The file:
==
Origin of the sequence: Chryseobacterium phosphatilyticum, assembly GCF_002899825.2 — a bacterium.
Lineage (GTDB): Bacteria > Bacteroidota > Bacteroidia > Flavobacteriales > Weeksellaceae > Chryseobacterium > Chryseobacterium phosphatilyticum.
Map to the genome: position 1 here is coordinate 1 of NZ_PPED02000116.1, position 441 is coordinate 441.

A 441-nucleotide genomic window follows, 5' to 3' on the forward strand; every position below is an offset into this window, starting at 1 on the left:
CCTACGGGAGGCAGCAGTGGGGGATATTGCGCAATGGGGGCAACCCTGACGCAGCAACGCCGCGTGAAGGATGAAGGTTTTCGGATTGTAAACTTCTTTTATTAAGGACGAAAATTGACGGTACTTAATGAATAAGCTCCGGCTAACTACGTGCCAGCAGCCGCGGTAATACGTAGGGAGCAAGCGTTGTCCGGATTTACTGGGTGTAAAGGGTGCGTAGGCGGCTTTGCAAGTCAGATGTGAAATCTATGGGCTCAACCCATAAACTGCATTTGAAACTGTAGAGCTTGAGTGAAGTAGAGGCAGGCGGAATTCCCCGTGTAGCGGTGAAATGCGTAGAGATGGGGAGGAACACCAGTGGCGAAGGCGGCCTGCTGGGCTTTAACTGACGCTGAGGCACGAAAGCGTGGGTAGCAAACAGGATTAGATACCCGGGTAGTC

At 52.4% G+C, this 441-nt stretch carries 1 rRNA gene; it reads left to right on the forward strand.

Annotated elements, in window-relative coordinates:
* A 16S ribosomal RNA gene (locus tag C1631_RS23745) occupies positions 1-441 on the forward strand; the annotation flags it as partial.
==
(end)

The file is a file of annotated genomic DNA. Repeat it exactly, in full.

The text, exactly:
Origin of the sequence: Chryseobacterium phosphatilyticum, assembly GCF_002899825.2 — a bacterium.
Lineage (GTDB): Bacteria > Bacteroidota > Bacteroidia > Flavobacteriales > Weeksellaceae > Chryseobacterium > Chryseobacterium phosphatilyticum.
Map to the genome: position 1 here is coordinate 1 of NZ_PPED02000116.1, position 441 is coordinate 441.

A 441-nucleotide genomic window follows, 5' to 3' on the forward strand; every position below is an offset into this window, starting at 1 on the left:
CCTACGGGAGGCAGCAGTGGGGGATATTGCGCAATGGGGGCAACCCTGACGCAGCAACGCCGCGTGAAGGATGAAGGTTTTCGGATTGTAAACTTCTTTTATTAAGGACGAAAATTGACGGTACTTAATGAATAAGCTCCGGCTAACTACGTGCCAGCAGCCGCGGTAATACGTAGGGAGCAAGCGTTGTCCGGATTTACTGGGTGTAAAGGGTGCGTAGGCGGCTTTGCAAGTCAGATGTGAAATCTATGGGCTCAACCCATAAACTGCATTTGAAACTGTAGAGCTTGAGTGAAGTAGAGGCAGGCGGAATTCCCCGTGTAGCGGTGAAATGCGTAGAGATGGGGAGGAACACCAGTGGCGAAGGCGGCCTGCTGGGCTTTAACTGACGCTGAGGCACGAAAGCGTGGGTAGCAAACAGGATTAGATACCCGGGTAGTC

At 52.4% G+C, this 441-nt stretch carries 1 rRNA gene; it reads left to right on the forward strand.

Annotated elements, in window-relative coordinates:
* A 16S ribosomal RNA gene (locus tag C1631_RS23745) occupies positions 1-441 on the forward strand; the annotation flags it as partial.